Box Canyon, New Springs and Faery Hedge Creek Falls 3-13-24

Photos by Francie

Ashland Hiking Home

Ten hikers headed south to the town of Mount Shasta. It was a chilly morning at 37o when we left our cars at a parking lot near the dam to Lake Siskiyou. From there, we followed W. A. Barr Road across the dam to Ney Springs Road. We continued up the road to the sign that says Cantara/Ney Springs Wildlife Area. From there we went left and down an unnamed road to an area that was marked as Box Canyon on the map. It was on the Sacramento River. There wasn't much to see there, but just a bit upriver we saw some nice rapids.

We then turned around and headed back to Ney Springs Road. We passed the parking lot for Faery Falls and started a little bit of incline. We could smell sulfur and knew we were close to Ney Springs. We first explored a left over stone wall with moss and could see Ney Springs carved into the cement. From there, we went down towards the Creek. “Ney Spring was discovered by John Ney in 1887. A once world-renowned health resort in the 19th century, Ney Springs featured facilities for up to fifty guests, several outbuildings, and a wooden bridge system providing creek access. The resort has since been overtaken by nature and all that remains are moss-covered walls with a spigot that still runs and an old cistern that still gurgles with silica-rich spring water. The water has a pH of 11.6 and a silica content of 4,000 parts per million, the highest values known to occur in natural ground waters. For reference, a mineral spring is generally defined as one that contains a reading of 400 parts/million of total dissolved solids. Ney's Spring contains 10 times that!.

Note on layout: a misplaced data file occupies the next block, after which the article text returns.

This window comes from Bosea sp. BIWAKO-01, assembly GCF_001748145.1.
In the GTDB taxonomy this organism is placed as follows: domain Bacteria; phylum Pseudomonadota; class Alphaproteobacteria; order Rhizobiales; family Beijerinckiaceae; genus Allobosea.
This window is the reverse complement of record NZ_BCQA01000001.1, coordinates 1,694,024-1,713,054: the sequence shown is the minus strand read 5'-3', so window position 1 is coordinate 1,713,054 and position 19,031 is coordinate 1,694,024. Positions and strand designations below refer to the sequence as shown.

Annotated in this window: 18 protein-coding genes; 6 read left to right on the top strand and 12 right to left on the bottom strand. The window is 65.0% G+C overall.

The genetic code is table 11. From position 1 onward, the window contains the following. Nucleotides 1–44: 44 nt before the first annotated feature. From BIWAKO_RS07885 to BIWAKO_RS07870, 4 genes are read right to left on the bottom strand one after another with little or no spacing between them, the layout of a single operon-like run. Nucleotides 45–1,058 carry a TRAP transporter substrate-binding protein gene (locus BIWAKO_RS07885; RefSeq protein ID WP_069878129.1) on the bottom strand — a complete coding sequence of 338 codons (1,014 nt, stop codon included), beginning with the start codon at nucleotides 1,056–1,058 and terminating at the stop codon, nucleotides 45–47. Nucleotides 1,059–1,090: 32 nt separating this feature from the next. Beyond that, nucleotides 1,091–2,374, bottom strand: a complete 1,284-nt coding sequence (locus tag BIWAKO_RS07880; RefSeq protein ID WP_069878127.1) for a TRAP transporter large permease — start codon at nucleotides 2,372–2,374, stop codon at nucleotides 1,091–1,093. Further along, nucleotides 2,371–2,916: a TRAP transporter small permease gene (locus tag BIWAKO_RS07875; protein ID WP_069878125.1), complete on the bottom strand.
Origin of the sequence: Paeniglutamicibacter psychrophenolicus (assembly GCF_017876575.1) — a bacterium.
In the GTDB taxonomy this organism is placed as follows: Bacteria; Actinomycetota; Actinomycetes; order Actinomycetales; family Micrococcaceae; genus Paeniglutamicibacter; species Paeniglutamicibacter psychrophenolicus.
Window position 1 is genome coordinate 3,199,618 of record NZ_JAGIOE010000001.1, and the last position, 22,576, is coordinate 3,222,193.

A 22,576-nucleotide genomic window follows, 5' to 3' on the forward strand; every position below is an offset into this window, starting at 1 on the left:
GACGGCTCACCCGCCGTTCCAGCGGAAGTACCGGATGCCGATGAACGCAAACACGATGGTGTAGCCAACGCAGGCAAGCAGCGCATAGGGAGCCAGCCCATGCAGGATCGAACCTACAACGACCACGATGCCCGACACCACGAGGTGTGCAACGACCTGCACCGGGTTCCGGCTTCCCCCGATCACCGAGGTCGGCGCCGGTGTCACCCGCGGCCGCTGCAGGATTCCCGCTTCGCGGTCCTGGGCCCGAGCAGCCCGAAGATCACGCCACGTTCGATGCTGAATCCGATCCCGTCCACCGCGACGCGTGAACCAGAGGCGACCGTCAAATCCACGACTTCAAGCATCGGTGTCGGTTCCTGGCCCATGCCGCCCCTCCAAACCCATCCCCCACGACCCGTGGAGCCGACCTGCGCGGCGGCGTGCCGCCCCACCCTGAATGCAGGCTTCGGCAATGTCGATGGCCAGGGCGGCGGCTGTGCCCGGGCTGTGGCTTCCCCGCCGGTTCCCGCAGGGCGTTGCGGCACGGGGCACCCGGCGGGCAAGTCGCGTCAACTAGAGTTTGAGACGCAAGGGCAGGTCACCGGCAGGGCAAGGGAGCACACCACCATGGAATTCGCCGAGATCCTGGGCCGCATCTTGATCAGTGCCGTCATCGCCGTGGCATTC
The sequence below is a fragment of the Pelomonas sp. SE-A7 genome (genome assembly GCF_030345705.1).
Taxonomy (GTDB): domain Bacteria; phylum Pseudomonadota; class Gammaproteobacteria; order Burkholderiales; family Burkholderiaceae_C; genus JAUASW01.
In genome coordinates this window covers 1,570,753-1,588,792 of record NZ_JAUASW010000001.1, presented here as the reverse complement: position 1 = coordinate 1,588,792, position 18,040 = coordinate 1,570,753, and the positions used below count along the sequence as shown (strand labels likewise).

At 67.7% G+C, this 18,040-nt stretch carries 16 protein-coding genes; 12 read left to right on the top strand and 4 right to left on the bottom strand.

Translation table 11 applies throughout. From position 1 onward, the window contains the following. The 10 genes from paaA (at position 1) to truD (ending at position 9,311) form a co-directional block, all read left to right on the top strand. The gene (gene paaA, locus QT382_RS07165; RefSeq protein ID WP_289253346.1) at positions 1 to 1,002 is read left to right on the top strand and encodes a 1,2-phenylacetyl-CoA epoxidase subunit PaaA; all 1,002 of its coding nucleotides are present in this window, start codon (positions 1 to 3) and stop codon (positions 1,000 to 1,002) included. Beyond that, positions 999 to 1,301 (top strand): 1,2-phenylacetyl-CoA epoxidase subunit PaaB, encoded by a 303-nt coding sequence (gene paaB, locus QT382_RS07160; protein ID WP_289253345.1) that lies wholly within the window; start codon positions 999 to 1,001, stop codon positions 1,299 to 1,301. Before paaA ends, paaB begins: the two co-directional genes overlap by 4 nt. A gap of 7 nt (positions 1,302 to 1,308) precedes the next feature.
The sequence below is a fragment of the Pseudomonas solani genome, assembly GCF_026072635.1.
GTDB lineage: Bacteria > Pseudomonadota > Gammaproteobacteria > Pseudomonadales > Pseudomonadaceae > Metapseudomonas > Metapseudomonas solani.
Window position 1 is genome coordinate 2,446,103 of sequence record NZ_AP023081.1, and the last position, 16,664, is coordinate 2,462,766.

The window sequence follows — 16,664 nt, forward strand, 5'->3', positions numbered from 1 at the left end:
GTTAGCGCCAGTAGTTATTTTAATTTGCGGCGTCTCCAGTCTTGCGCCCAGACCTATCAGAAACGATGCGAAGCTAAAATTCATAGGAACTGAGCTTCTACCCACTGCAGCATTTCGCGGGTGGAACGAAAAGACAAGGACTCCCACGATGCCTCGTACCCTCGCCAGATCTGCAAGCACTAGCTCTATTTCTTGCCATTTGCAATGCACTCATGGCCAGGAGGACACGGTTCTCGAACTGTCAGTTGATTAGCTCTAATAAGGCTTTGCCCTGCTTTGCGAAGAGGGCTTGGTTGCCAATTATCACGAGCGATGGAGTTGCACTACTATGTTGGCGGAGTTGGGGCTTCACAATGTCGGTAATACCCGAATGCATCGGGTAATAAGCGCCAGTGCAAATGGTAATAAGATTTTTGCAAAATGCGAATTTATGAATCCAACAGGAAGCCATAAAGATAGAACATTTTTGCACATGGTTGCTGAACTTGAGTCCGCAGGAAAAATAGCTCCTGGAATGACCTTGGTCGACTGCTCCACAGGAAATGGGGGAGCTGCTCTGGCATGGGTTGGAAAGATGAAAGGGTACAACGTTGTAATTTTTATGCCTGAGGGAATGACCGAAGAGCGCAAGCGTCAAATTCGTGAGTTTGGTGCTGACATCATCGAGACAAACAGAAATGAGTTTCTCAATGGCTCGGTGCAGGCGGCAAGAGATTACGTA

From there, we went back up to the trail and continued to Faery Falls. There was a lot of water flowing over the falls so we really got to enjoy it. We went back up the trail a little bit and found some sunshine and enjoyed our lunch.

On the way back, we took a trail to the left just beyond Ney Springs. The trail was soft ground and quiet as it was away from the river. Linda spotted a Varied Thrush bird.  We got back to the road and then to our cars. From there, we drove to I-5 and headed south to exit 732. We turned right and then right again and were at the parking lot for Hedge Creek Falls. That is a very short trail only going down about .35 of a mile. The waterfall has a small flow at the top then a much larger flow at the bottom. The trail goes behind the falls and continues to the point that Hedge Creek flows into the Sacramento River. We went back up the trail and to our cars.

We were back in Ashland by 4pm.